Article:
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Are the sentences below grammatically correct and do they make sense? Really appreciate your opinion. Thanks!

1. We visited my sister's friend, who she'd met at school.

  1. Sushi is the first Japanese dish I've ever eaten.

  2. For me Amsterdam is where I've seen U2 in concert for the very first time.

  3. Our husbands had known each other for some time but we hadn't, so I jumped at the idea of getting to know Susan when her husband invited us for dinner. Susan is the first writer younger than me I've had the pleasure to meet in person.
5. Thanks to Peter, who'd lent me their latest album, I was able to listen to their new songs.
Comments  
Hi,

Are the sentences below grammatically correct and do they make sense? Really appreciate your opinion. Thanks!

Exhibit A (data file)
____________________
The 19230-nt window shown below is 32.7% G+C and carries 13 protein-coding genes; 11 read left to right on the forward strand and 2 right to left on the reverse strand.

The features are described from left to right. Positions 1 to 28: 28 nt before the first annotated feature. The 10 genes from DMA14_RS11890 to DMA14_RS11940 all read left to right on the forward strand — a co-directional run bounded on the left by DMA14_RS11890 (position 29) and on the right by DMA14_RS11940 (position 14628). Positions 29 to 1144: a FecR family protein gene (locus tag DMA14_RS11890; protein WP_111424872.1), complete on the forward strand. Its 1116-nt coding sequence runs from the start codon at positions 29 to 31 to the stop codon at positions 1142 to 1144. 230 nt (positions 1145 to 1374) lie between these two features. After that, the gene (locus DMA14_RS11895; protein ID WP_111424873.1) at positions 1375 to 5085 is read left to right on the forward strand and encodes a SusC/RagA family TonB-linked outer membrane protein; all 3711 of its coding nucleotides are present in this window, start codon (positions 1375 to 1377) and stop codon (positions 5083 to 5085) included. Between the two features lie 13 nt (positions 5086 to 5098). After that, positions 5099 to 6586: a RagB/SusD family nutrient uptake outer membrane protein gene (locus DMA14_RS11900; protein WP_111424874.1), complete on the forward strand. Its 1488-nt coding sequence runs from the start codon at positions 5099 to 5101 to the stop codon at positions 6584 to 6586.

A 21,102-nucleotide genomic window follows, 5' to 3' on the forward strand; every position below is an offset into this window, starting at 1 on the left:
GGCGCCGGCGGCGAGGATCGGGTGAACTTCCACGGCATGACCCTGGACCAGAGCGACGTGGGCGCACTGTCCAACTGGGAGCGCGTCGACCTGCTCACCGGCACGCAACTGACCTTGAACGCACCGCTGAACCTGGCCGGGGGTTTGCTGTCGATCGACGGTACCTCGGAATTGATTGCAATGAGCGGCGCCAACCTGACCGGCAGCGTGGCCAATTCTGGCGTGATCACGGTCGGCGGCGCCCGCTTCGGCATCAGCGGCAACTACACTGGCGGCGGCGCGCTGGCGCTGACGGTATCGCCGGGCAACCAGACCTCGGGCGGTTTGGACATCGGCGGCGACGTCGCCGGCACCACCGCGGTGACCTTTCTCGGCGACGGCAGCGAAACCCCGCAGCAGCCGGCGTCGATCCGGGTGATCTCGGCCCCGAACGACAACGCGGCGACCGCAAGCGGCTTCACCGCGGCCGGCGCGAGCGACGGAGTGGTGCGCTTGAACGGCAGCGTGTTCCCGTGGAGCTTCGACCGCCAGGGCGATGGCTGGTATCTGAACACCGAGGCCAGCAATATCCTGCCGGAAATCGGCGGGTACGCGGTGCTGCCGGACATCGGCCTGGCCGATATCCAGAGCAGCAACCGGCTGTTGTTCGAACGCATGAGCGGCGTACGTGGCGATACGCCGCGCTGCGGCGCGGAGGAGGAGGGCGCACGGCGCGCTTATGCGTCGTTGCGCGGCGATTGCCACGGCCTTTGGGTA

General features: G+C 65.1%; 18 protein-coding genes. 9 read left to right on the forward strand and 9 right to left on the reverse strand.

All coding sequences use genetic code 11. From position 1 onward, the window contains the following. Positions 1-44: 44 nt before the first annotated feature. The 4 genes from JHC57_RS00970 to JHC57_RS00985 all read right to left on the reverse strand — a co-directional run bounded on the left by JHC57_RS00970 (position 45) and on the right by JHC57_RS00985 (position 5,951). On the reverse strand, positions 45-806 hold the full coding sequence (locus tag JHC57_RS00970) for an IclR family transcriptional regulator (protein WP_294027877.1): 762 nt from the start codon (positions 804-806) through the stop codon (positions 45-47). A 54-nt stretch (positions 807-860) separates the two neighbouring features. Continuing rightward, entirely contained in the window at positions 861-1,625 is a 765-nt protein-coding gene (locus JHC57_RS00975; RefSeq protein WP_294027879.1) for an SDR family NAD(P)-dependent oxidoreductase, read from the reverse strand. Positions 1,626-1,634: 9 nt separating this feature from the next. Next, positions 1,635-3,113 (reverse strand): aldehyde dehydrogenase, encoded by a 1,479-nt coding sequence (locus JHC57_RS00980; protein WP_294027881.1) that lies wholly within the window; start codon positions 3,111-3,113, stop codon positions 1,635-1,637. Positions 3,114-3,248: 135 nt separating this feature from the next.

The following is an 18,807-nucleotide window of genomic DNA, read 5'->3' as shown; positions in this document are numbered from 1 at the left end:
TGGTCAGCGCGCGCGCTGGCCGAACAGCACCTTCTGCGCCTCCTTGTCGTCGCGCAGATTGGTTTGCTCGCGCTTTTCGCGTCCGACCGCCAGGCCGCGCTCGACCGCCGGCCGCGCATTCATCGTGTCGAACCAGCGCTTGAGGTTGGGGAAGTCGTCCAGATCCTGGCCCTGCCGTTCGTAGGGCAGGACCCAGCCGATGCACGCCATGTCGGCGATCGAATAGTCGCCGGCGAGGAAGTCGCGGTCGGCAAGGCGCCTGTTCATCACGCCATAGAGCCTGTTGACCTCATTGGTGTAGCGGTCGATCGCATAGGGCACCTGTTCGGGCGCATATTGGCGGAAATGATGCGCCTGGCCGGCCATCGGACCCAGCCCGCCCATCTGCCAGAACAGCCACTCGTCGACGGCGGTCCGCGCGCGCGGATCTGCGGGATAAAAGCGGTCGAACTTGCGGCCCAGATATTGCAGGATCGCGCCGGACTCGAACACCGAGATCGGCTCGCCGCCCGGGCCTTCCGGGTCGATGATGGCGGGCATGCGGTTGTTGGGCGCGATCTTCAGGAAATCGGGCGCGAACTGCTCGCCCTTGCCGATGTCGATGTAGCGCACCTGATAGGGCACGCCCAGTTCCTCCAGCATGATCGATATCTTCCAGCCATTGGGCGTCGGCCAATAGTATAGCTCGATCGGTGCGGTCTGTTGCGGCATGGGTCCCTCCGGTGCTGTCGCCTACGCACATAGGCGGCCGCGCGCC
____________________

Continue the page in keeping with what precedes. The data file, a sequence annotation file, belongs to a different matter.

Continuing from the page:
1. We visited my sister's friend, whom she'd met at school.

  1. Sushi is the first Japanese dish I've ever eaten.

  2. For me, Amsterdam is where I saw U2 in concert for the very first time.

  3. Our husbands had known each other for some time but we hadn't, so I jumped at the idea of getting to know Susan when her husband invited us for dinner. Susan is the first writer younger than me I've had the pleasure to meet in person.
5. Thanks to Peter, who'd lent me their latest album, I was able to listen to their new songs.

Clive
Hi Clive,

As for sentence no. 1, aren't both 'who' and 'whom' correct? I know that 'whom' is slightly more formal. Let me quote Oxford Advanced Learners' Dictionary.